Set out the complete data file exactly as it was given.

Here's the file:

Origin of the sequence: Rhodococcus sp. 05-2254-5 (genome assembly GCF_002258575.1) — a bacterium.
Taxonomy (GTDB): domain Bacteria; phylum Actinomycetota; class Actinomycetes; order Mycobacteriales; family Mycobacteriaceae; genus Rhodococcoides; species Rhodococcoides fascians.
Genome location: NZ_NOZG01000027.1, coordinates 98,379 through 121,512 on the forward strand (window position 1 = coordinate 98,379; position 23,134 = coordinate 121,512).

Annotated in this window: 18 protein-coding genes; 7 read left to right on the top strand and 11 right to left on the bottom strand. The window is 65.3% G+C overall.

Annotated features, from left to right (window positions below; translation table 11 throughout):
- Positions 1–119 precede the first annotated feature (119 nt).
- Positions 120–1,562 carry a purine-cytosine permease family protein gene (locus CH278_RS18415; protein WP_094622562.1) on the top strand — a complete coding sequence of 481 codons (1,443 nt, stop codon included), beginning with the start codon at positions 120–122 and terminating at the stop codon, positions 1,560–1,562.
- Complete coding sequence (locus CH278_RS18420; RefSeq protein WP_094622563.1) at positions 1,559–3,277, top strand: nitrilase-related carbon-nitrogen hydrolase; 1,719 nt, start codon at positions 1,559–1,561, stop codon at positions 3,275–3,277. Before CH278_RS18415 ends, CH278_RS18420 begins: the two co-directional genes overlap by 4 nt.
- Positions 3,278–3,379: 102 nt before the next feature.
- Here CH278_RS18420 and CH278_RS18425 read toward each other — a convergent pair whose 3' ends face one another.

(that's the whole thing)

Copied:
Origin of the sequence: Rhodococcus sp. 05-2254-5 (genome assembly GCF_002258575.1) — a bacterium.
Taxonomy (GTDB): domain Bacteria; phylum Actinomycetota; class Actinomycetes; order Mycobacteriales; family Mycobacteriaceae; genus Rhodococcoides; species Rhodococcoides fascians.
Genome location: NZ_NOZG01000027.1, coordinates 98,379 through 121,512 on the forward strand (window position 1 = coordinate 98,379; position 23,134 = coordinate 121,512).

Annotated in this window: 18 protein-coding genes; 7 read left to right on the top strand and 11 right to left on the bottom strand. The window is 65.3% G+C overall.

Annotated features, from left to right (window positions below; translation table 11 throughout):
- Positions 1–119 precede the first annotated feature (119 nt).
- Positions 120–1,562 carry a purine-cytosine permease family protein gene (locus CH278_RS18415; protein WP_094622562.1) on the top strand — a complete coding sequence of 481 codons (1,443 nt, stop codon included), beginning with the start codon at positions 120–122 and terminating at the stop codon, positions 1,560–1,562.
- Complete coding sequence (locus CH278_RS18420; RefSeq protein WP_094622563.1) at positions 1,559–3,277, top strand: nitrilase-related carbon-nitrogen hydrolase; 1,719 nt, start codon at positions 1,559–1,561, stop codon at positions 3,275–3,277. Before CH278_RS18415 ends, CH278_RS18420 begins: the two co-directional genes overlap by 4 nt.
- Positions 3,278–3,379: 102 nt before the next feature.
- Here CH278_RS18420 and CH278_RS18425 read toward each other — a convergent pair whose 3' ends face one another.